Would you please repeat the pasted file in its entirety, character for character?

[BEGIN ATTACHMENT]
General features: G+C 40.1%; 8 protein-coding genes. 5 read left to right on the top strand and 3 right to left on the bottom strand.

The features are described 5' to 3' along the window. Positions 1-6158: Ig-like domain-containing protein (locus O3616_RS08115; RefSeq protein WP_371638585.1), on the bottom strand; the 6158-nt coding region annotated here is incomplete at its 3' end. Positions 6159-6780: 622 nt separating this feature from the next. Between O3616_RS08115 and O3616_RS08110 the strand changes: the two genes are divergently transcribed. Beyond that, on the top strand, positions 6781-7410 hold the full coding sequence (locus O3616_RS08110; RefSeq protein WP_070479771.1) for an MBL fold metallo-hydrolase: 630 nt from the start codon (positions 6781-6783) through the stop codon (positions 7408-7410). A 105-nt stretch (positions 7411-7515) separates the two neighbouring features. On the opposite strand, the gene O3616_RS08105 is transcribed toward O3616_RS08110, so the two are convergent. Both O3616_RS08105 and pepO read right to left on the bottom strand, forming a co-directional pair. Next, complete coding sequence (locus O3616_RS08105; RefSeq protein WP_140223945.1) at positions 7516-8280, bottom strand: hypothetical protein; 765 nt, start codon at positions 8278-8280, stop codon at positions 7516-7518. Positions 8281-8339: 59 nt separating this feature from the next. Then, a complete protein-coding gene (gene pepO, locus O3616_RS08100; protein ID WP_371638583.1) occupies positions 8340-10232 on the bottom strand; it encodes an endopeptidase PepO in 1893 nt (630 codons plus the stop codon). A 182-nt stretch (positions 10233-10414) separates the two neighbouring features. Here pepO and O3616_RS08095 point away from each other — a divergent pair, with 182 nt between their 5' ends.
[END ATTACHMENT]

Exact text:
General features: G+C 40.1%; 8 protein-coding genes. 5 read left to right on the top strand and 3 right to left on the bottom strand.

The features are described 5' to 3' along the window. Positions 1-6158: Ig-like domain-containing protein (locus O3616_RS08115; RefSeq protein WP_371638585.1), on the bottom strand; the 6158-nt coding region annotated here is incomplete at its 3' end. Positions 6159-6780: 622 nt separating this feature from the next. Between O3616_RS08115 and O3616_RS08110 the strand changes: the two genes are divergently transcribed. Beyond that, on the top strand, positions 6781-7410 hold the full coding sequence (locus O3616_RS08110; RefSeq protein WP_070479771.1) for an MBL fold metallo-hydrolase: 630 nt from the start codon (positions 6781-6783) through the stop codon (positions 7408-7410). A 105-nt stretch (positions 7411-7515) separates the two neighbouring features. On the opposite strand, the gene O3616_RS08105 is transcribed toward O3616_RS08110, so the two are convergent. Both O3616_RS08105 and pepO read right to left on the bottom strand, forming a co-directional pair. Next, complete coding sequence (locus O3616_RS08105; RefSeq protein WP_140223945.1) at positions 7516-8280, bottom strand: hypothetical protein; 765 nt, start codon at positions 8278-8280, stop codon at positions 7516-7518. Positions 8281-8339: 59 nt separating this feature from the next. Then, a complete protein-coding gene (gene pepO, locus O3616_RS08100; protein ID WP_371638583.1) occupies positions 8340-10232 on the bottom strand; it encodes an endopeptidase PepO in 1893 nt (630 codons plus the stop codon). A 182-nt stretch (positions 10233-10414) separates the two neighbouring features. Here pepO and O3616_RS08095 point away from each other — a divergent pair, with 182 nt between their 5' ends.